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[243] day of December, the anniversary of the landing of the Pilgrims at Plymouth, which is referred to in the text.

Dec. 22, 1861.
To Hon. John F. L. Findley, Chairman of a Committee on Militia of the House of Delegates of the State of Maryland.
My dear Sir,—It is with feelings which I will not attempt to express that I have received, on this anniversary day, your letter, addressed to me from Annapolis.

I immediately addressed the Mayors of the cities of Lowell and Lawrence on the subject of your inquiries, and hope to be able to transmit their answers at an early day.

The past cannot be forgotten; but it can be and will be forgiven; and, in the good providence of God, I believe that the day is not distant, when the blood that was shed at Baltimore, by those martyrs to a cause as holy as any for which sword was ever drawn, shall be known to have cemented, in an eternal union of sympathy, affection, and nationality, the sister States of Maryland and Massachusetts.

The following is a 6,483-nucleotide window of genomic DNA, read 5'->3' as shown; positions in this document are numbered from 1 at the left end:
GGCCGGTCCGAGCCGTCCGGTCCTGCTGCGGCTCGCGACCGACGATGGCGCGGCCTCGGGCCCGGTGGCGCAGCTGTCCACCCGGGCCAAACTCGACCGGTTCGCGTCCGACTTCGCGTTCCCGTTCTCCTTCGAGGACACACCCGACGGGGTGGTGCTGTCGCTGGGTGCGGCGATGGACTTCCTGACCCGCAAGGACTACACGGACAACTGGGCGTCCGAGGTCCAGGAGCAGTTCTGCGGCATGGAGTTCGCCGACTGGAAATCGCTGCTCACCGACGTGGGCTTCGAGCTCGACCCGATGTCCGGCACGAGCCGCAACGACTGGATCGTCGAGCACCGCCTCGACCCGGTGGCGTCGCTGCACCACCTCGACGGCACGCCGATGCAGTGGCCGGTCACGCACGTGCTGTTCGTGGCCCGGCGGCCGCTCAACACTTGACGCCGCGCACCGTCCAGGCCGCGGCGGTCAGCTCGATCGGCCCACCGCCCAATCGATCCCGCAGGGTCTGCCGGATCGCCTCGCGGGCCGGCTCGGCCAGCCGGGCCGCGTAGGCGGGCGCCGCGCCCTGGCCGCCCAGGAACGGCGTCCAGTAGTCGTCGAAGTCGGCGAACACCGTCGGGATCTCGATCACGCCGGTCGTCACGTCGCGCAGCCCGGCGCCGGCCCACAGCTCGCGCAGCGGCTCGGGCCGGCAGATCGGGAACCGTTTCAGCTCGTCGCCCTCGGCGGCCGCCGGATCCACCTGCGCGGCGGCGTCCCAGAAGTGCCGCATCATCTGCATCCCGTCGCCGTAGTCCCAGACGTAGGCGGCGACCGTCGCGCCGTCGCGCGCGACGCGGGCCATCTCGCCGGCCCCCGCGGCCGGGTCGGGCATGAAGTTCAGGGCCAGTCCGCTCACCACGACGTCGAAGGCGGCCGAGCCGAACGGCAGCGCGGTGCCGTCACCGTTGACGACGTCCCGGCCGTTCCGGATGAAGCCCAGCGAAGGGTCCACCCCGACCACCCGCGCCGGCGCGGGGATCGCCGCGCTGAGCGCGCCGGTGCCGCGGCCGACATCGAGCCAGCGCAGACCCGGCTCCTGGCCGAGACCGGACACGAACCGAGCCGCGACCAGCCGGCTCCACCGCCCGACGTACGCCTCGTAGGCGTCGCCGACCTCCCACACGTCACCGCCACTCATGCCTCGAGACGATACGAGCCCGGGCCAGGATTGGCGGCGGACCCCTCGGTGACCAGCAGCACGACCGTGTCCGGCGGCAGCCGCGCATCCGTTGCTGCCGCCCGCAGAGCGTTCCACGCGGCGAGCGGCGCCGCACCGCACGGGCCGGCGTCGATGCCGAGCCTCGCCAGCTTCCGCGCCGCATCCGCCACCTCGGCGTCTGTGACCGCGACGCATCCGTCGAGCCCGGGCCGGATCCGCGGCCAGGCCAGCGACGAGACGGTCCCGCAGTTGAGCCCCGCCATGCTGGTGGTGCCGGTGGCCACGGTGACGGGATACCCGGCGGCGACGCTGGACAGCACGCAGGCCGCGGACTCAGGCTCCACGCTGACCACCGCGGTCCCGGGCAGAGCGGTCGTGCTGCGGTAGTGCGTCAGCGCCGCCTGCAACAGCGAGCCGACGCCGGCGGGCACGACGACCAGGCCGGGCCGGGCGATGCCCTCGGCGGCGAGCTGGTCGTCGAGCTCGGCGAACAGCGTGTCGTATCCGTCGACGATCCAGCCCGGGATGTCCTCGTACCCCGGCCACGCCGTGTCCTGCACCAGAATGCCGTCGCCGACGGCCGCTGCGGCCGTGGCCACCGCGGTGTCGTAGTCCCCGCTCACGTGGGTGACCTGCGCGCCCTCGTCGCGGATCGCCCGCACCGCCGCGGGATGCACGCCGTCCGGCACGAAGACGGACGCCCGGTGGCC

With sincere regard, I have the honor to be, faithfully and respectfully, yours,

By direction of the Governor, a list of the killed and wounded on the 19th of April was prepared, and inquiries made in regard to the families and relatives of the men by the Adjutant-General, which information was subsequently transmitted to the Governor, and by him to Mr. Findley.

The Legislature of Maryland made an appropriation of seven thousand dollars, and transmitted it to the Governor, and, by him and the Executive Council, it was distributed among the families of the fallen, and to the wounded who survived. This was a most gracious act, and did much to remove the bitterness and ill feeling entertained by the people of the Commonwealth towards the city of Baltimore and the State of Maryland, for the blood of Massachusetts men, shed on their soil.

The people in the State were a unit in support of the war. The officers and enlisted men of the regiments were composed of all parties. In the selection of men to be commissioned, politics were never regarded. It was the desire of a large portion of the Republican party, that, in the nomination of a State ticket in the election in November, representative men of both the Republican and Democratic parties should be placed

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John F. L. Findley (2)
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